Now that market is over and retailers and their sales teams are back on the selling floors, a question on everyone’s mind concerns ways to sell smarter, more effectively, and more successfully as we all wait for all the pandemic-related challenges to dissipate.
While I suspect none of us know how long that will take or what the retail landscape will look like once that happens, I do know one thing for certain: technology and digital assets—and the ability to understand and use them—are going to separate the winners from the losers in the days ahead.
I base that on the scores of current white papers discussing this and on the fact that they all essentially come to the same conclusion: the pandemic has drastically changed the B2B landscape.
In fact, McKinsey & Co.’s recent white paper is called, “How Covid Has Changed B2B Sales Forever.”
It concludes that, “what started as a crisis response has become the next normal.”
More than 75% of buyers surveyed said they now prefer digital self-service and remote human engagement to in-person sales calls.
Most of the buyers surveyed said they believe the efficacy of digital platforms and assets will grow.
The majority of buyers polled said online and remote selling is as effective as in-person engagement.
Video and live chat have emerged as the predominant channels for interacting and closing sales.
65% of decision-makers polled said remote B2B selling is equal to or more effective than traditional in-person sales calls.
With that in mind, every RSA should be asking two questions:
Am I seeing some or all these trends with my customers?
Am I responding in a manner most appropriate to them?
I am the first to admit that change is hard. It sucks, in fact. But as a smart guy once told me…if you dislike change, you are going to hate extinction.
Hopefully, you are using all these digital assets to your advantage.
One other tool you need in your sales toolbox is something called social selling.
Social selling is a tactic where salespeople use social media to find and engage with new prospects.
Social selling allows the RSA to use social media to engage with existing and prospective customers by answering open-ended questions, answering customer’s specific questions and by sharing content throughout the entire buying process.
Before you blow this off as just another techno-buzz-word, studies show that RSAs who use this technique boost revenue by almost 20%
Sadly, studies also show that some 75% of salespeople don’t utilize social selling because they don’t know-how.
Prior to Covid, most RSAs would rely on a combination of cold-calling, sales demos and lead qualifying, but changing buying traits and habits have demanded a new way to sell, and for forward-thinking RSAs, that has meant integrating social media into the sales bag.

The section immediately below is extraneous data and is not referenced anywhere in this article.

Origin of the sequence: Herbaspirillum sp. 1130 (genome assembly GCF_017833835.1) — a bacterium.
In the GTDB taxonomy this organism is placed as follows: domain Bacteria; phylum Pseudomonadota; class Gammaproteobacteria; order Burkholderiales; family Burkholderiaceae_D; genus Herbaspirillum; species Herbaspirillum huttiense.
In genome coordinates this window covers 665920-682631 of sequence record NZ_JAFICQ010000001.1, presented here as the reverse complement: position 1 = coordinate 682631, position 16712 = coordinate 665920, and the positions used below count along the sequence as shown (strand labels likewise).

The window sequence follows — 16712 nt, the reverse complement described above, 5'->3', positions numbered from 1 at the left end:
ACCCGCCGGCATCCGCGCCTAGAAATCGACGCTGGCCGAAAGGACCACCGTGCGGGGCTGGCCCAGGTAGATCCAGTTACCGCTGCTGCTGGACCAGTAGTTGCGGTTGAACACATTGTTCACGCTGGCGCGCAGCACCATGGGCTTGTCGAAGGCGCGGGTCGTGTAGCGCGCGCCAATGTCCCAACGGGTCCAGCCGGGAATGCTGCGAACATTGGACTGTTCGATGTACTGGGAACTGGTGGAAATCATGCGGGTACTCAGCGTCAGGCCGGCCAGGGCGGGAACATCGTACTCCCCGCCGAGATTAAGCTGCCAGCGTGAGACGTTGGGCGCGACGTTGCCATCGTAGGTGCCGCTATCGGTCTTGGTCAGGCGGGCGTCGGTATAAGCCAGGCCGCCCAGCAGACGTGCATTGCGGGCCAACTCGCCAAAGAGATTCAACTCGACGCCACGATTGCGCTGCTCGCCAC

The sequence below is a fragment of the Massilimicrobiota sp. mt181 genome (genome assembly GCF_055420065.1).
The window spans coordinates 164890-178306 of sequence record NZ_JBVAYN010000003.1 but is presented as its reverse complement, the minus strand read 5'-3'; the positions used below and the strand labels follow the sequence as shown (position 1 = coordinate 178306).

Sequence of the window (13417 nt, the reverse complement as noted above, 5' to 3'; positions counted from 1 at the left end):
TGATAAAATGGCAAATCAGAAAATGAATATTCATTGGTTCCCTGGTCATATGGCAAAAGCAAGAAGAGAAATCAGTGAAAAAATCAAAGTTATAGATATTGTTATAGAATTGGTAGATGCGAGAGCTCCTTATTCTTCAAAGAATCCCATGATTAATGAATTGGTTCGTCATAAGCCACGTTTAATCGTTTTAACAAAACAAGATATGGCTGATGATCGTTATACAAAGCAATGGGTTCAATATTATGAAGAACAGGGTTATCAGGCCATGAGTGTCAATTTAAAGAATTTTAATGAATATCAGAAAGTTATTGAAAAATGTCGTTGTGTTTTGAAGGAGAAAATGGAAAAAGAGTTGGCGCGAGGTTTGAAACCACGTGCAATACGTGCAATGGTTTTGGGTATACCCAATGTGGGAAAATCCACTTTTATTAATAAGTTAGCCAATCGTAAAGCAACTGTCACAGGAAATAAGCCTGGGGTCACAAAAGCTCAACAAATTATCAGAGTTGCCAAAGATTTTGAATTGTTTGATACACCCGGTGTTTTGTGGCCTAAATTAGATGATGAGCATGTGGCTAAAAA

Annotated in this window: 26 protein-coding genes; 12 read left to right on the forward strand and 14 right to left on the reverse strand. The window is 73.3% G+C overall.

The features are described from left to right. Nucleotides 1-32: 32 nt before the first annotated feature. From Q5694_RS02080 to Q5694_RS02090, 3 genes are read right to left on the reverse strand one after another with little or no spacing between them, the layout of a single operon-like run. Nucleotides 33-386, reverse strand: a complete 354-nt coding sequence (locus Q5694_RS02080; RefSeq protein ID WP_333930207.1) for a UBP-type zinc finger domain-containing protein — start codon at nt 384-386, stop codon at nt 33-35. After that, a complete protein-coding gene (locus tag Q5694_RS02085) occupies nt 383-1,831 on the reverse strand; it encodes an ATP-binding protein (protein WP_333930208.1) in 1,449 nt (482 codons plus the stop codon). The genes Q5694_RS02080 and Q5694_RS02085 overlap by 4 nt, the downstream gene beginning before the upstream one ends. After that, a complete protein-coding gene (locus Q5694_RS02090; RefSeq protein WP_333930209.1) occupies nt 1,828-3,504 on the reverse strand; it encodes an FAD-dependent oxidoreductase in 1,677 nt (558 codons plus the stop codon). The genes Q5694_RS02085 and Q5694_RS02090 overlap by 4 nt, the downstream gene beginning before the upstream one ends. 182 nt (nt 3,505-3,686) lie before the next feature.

A study called State of B2B Procurement Study by Accenture, determined that more than 90% of B2B buyers conduct some degree of research online before making a business purchase, with 55% conducting online research for at least half of their purchases.
Another study by IDC concluded that social media is what buyers rely on when doing that research.
Specifically, the IDC study determined that:
91% of B2B buyers are now active and involved in social media
84% of senior executives use social media to support purchase decisions
75% of B2B buyers are significantly influenced by social media
A market research group, Aberdeen Group, also released a recent study that looked at the impact of social selling on sales. It concluded that key metrics, including hitting quotas, renewal rates and accurate forecasting all spiked when reps utilized social selling.
The study also determined that RSAs who use social selling find on average 45% more opportunities. In addition, social selling helps best-in-class companies achieve a 16% gain in year-over-year revenue.
Where to start?
Start with what you, as a businessperson, know: LinkedIn. Why start here? According to the platform, LinkedIn claims to be the world’s largest professional network with 810 million members in more than 200 countries and territories worldwide.
LinkedIn also has thousands of groups segmented by category or interest. Start or form a group geared towards furniture retailing. It will be a great way to establish yourself with home furnishings retailers.
Set up a profile, post often about new products, company news, etc. Also, read posts from peers and when appropriate, respond. Let the world know you are, what you do and why potential clients should get to know you and your line.
Once you get comfortable being on LinkedIn, branch out. A good way to reach your buyers is to reach them where they are, and it is likely that depending upon their age, you will find them here:
In conclusion, if you are not yet incorporating social selling into your toolbox, you really need to. It’s not that hard and once you establish yourself on social media, I believe you will not only find yourself on the fast track, but hopefully, in the passing lane of the fast track.
Time to get social!
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